Anne Lamott’s Bird by Bird

A shelf full of books with "books" written over top

I often see Bird by Bird: Some Instructions on Writing and Life by Anne Lamott on lists of books about writing, and there’s a good reason for it. I first saw it on a relative’s bookshelf years ago, but I finally got my own copy about a year ago and it’s a book I think of often.

bird by bird cover

Entertainment Value: High

Like Stephen King’s On Writing, Bird by Bird mixes writing advice with personal stories. It provides insight into Lamott’s life and career and the stories she tells range from funny to deeply touching. Her writing rolls along at a pleasurable pace, immersing you easily.

The only problem with reading Bird by Bird is that it makes me want to write. The combination of writing inspiration and easy reading makes me have a hard time focusing, and I find myself thinking about all the things I want to write. But, of course, that’s a good problem to have.

Usefulness: Medium

Bird by Bird is full of practical advice from—for example, write shitty first drafts, revise, repeat—as well as insights into writing life. She discusses her process, things she’s learned along the way, and lessons she shares with her students. These lessons never feel like she’s lecturing you or speaking down to you. Lamott approaches writing and teaching writing with vulnerability and empathy.

One of the things I find particularly helpful is Lamott’s frankness when it comes to publishing and mental health. Many books talk about how to get published, but I haven’t seen many discuss the expectations of getting published versus reality. Reminders that publishing won’t magically make everything about our lives better are important, especially now that it’s so easy to see highlights from published authors on social media without seeing all the work they’ve done.

While I think there are a lot of nuggets of wisdom in this book, there are a few things that seem a bit out of date. The publishing industry (and the world) has changed a lot since the book’s 1994 pub date, and these aren’t reflected in the book.

For example, Lamott discusses calling up a winery to find out the name of the wire cage over a champagne bottle cork. I’m sure most people would just google those kinds of questions now. There’s also no discussion of self-publishing.

Still, some outdated information doesn’t detract from the book’s overall value as a guide.

Take-Aways

Taking Steps

The title of this book comes from an anecdote in which Lamott’s brother, ten at the time, had to write a report on birds. He felt so overwhelmed he just sat in front of all his books and papers, unsure what to do. So his (and Lamott’s) father advised him to take it bird by bird.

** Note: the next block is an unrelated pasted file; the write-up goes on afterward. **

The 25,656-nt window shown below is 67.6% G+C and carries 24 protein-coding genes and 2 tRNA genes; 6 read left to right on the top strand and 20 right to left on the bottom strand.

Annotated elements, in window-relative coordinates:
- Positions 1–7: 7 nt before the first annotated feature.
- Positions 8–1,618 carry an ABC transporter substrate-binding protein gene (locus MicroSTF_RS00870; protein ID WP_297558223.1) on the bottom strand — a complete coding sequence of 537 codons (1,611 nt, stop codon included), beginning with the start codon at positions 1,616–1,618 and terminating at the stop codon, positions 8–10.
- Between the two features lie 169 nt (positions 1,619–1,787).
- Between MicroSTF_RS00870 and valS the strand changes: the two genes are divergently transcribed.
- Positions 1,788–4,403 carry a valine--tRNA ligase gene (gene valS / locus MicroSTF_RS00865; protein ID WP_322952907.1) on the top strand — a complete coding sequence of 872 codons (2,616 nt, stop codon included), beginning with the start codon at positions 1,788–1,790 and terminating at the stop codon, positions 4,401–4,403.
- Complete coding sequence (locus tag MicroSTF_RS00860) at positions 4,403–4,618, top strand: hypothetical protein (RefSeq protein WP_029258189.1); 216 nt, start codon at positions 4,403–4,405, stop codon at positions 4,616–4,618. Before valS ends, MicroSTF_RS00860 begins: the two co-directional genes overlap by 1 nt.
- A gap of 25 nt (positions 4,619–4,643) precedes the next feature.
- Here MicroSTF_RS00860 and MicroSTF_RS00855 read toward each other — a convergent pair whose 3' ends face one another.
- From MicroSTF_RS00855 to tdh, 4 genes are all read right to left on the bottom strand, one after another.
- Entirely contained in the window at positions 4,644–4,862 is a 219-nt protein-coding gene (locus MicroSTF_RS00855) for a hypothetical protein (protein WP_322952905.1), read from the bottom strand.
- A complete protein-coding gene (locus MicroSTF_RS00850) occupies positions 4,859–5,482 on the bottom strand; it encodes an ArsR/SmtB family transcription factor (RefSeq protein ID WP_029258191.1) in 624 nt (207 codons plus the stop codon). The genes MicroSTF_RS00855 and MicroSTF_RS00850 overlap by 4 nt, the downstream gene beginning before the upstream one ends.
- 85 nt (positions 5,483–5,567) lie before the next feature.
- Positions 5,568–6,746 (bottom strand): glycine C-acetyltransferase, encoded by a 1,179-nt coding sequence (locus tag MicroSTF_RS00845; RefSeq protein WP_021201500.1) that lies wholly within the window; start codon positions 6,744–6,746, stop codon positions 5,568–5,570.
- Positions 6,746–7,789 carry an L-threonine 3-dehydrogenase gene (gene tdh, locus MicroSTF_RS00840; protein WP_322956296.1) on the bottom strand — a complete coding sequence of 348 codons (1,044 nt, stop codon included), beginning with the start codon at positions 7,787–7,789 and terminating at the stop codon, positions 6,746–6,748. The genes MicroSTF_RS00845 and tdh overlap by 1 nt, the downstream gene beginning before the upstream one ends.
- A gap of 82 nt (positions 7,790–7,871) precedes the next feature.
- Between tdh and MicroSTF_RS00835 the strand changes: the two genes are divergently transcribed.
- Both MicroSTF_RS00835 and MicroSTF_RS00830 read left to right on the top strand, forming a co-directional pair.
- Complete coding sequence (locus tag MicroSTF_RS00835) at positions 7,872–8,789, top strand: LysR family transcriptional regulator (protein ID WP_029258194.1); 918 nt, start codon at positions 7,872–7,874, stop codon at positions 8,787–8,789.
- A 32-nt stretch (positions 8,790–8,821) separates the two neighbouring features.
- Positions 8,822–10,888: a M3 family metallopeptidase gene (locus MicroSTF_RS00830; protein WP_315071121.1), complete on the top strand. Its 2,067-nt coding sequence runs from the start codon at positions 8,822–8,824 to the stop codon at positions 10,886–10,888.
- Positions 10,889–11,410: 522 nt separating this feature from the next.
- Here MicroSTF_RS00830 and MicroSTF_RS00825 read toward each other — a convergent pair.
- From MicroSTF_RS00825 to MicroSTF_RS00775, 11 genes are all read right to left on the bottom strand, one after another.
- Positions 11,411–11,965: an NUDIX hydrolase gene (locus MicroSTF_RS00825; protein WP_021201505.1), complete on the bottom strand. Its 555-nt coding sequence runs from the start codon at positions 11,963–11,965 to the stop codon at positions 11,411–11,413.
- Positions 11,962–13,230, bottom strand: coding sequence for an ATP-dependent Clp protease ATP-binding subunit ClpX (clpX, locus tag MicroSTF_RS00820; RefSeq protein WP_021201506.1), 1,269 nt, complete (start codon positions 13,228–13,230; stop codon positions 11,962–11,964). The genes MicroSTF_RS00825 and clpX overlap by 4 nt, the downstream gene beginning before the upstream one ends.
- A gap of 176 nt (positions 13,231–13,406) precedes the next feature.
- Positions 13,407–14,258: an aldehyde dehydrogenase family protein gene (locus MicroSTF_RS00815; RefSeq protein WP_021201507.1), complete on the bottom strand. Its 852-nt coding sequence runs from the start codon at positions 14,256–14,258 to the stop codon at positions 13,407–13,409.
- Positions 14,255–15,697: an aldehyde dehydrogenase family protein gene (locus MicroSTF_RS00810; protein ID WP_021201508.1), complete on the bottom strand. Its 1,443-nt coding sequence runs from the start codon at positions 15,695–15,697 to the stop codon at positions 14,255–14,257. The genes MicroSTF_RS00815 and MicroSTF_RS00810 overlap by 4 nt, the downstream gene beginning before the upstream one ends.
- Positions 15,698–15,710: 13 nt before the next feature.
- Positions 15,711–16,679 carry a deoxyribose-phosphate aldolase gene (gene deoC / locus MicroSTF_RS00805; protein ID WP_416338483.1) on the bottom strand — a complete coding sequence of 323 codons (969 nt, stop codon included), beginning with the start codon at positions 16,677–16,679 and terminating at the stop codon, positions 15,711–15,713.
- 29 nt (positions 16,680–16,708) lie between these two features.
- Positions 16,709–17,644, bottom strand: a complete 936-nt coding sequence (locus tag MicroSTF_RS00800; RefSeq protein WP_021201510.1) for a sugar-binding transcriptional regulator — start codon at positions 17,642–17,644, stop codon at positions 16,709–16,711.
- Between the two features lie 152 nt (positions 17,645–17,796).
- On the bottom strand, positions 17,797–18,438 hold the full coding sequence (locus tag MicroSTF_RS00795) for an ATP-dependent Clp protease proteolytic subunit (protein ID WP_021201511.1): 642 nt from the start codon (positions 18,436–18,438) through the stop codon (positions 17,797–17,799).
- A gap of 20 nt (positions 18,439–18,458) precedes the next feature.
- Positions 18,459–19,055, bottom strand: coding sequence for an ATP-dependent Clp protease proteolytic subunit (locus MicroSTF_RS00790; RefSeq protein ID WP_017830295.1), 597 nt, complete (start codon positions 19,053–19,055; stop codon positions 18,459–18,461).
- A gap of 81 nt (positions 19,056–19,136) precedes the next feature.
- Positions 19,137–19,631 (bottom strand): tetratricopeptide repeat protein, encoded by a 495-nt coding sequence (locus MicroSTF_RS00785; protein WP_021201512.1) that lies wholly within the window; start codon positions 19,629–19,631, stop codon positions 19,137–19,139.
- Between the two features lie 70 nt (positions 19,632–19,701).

This anecdote perfectly illustrates the overwhelm that comes with facing a blank page. It can be scary to try and take all your ideas and put them into a comprehensive narrative. So, breaking it down, taking it page by page, is a productive route.

Writing Shitty First Drafts

Within this bird by bird approach, there isn’t room for perfectionism. Lamott argues that perfectionism is “the main obstacle between you and a shitty first draft.”

Lamott also reassures that “all good writers” write shitty first drafts, says that these drafts are part of the creative process, and argues that getting words on the page is more important than getting things perfect, at least when you’re starting. The rest will come with revision.

Paying Attention

Lamott says that “writing is about learning to pay attention and to communicate what is going on.”

Again, it’s easy to think of everything you want to convey and to get anxious. So I think it’s nice to have a simple reminder of what writing is at its core: communication. Thinking of writing as reflecting back your view of the world rather than thinking of it as some high art form is helpful when trying to get out that shitty first draft.

Publishing and Fulfillment

I keep coming back to Lamott’s discussion about getting published. She talks about how so many people think of publishing as a big achievement. They think it will be life-changing when that’s not necessarily true.

She writes that if you’re not enough before you get published, you won’t be after. I think this is really important to keep in mind, especially for those of us who struggle with imposter syndrome or self-esteem issues. So I take this advice as a reminder to work on my mental health in addition to my writing. It’s also a call to enjoy writing for writing’s sake.

Have you read Bird by Bird? What did you think? Share your thoughts in the comments.

Leave a Reply

Your email address will not be published. Required fields are marked *